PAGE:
Further details about recommended confounds for GLM

Hello,

I am analyzing task fMRI data (2x2x2, multi-band,TR=800ms) and deciding which confounds to include in the GLM. After running across a post recommending, “6 motion parameters, FD, and aCompCor on run level and mean FD on group level (for both task and rest)”, I have a couple of follow-up questions. Confounds from fmriprep: which one would you use for GLM?

  1. Originally we had planned to use the 6 motion parameters + 6 motion derivatives while censoring any volumes flagged as a motion_outlier. Since the motion_outlier columns are determined by FD and DVARS values by default, is there a motivation for moving away from using DVARS?

  2. Is there any worry in using the same measure, FD, as a run level and group level confound?

Hello,

I think the answers you get will vary across people, but here is my take.

If you are using task-based data, you may want to adopt one of the strategies described in Mascali et al., 2021, which came out since that thread was created. Similarly, see Parkes et al 2018 (and papers cited within) for resting state.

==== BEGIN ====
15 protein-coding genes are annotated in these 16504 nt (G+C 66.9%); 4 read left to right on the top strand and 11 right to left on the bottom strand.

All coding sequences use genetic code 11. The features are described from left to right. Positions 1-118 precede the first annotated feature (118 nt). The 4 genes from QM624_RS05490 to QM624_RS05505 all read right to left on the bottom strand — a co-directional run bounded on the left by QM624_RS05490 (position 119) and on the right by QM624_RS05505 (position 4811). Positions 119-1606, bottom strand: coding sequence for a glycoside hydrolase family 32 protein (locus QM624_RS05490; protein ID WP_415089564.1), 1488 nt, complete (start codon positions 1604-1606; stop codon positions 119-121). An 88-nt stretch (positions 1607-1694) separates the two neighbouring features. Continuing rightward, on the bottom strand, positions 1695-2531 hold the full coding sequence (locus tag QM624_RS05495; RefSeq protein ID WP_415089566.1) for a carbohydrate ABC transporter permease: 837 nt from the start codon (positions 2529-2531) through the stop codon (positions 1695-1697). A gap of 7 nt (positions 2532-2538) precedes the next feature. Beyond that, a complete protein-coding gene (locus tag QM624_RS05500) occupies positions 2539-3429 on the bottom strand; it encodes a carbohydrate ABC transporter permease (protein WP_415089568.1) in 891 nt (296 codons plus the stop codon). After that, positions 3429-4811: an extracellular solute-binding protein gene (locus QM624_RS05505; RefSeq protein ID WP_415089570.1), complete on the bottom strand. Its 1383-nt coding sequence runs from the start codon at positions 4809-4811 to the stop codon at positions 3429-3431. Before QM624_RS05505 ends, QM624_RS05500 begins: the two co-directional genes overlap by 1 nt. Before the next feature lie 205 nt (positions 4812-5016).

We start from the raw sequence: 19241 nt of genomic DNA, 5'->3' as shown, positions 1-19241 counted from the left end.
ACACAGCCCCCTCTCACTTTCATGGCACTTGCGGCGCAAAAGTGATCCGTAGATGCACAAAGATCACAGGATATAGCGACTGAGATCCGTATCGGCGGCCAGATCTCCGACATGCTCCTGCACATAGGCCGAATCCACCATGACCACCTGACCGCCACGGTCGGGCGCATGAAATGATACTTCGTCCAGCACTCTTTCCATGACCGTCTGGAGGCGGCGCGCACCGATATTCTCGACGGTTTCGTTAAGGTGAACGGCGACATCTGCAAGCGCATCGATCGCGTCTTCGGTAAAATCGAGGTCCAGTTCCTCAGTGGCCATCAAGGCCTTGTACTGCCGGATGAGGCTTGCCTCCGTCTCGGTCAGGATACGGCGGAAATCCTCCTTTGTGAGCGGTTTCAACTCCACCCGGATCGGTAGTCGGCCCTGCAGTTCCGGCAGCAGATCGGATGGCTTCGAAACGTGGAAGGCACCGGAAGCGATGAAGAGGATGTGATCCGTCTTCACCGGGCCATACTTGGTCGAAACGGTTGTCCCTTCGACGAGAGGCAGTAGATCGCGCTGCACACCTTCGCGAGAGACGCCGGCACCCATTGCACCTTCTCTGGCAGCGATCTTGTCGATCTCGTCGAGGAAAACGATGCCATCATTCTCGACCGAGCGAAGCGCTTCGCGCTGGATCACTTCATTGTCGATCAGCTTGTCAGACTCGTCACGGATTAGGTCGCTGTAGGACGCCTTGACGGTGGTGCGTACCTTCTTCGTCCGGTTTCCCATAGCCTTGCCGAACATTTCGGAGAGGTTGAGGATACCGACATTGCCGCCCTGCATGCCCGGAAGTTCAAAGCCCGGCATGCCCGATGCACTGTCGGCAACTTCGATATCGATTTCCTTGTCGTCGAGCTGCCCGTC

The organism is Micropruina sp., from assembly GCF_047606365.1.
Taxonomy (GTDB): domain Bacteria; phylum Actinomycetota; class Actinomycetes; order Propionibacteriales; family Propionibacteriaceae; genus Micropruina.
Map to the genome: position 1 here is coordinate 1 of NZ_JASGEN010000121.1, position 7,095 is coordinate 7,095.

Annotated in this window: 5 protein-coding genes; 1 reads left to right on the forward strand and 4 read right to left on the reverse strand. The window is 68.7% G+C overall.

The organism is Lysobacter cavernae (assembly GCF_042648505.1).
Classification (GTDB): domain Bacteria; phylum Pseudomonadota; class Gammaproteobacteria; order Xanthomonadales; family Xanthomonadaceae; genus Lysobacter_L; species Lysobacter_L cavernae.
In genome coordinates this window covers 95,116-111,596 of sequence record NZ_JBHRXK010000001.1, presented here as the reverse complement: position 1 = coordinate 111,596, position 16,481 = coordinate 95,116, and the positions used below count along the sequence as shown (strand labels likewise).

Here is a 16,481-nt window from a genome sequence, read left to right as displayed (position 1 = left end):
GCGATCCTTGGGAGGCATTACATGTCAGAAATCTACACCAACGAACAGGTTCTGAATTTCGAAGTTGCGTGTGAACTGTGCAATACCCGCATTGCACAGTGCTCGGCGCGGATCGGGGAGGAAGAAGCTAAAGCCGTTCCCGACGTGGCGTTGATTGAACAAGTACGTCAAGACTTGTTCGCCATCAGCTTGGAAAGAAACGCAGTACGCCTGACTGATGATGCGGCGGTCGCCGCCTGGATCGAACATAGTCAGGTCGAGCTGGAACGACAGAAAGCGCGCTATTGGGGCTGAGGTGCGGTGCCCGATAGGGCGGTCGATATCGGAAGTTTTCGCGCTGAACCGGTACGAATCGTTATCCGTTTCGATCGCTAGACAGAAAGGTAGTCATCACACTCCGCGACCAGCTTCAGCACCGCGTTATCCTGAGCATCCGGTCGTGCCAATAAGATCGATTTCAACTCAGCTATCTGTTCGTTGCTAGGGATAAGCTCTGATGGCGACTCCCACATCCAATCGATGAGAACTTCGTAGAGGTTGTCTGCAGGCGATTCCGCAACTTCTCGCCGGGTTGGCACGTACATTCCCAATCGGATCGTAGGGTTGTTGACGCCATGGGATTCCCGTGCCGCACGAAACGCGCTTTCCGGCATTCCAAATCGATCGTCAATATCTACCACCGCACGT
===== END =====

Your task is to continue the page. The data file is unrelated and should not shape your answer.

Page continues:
Not necessarily, and the two metrics are highly correlated so usually there are few, if any, volumes that DVARS would flag and FD would not (assuming equal levels of stringency of your FD and DVAR criteria). I do not think any reviewer would ding you for choosing FD alone vs FD+DVARS. However, keep in mind that the default FD and DVAR criteria for fmriprep may not be suitable for you data. For example, if you have few subjects, or young/clinical subjects, you may need to be more lenient.

I would say as long as you exclude the high motion subjects entirely, and that the distribution of remaining mean FDs across subjects are normal or not super skewed, it should be fine. Keep in mind that the first and second level models will use FD differently: the first level model will operate on a volume by volume basis and help your subject-wise statistical maps not be confounded by movement relative to that subject’s motion tendencies. The second level model will account for tendencies of motion between participants.

Consider two subjects with FDs ranging from 0-.2 and then .6-.8 (a very unruly subject! not very realistic, but just for demonstration). Their first level maps may be corrected in similar fashions since there is only a .2 window of FD to model, but of course we expect global biases in that high motion subject since noise is correlated with itself! So including mean FD as a second level covariate helps take care of that.

Hope this helps, and also happy to hear others’ thoughts on this too!
Steven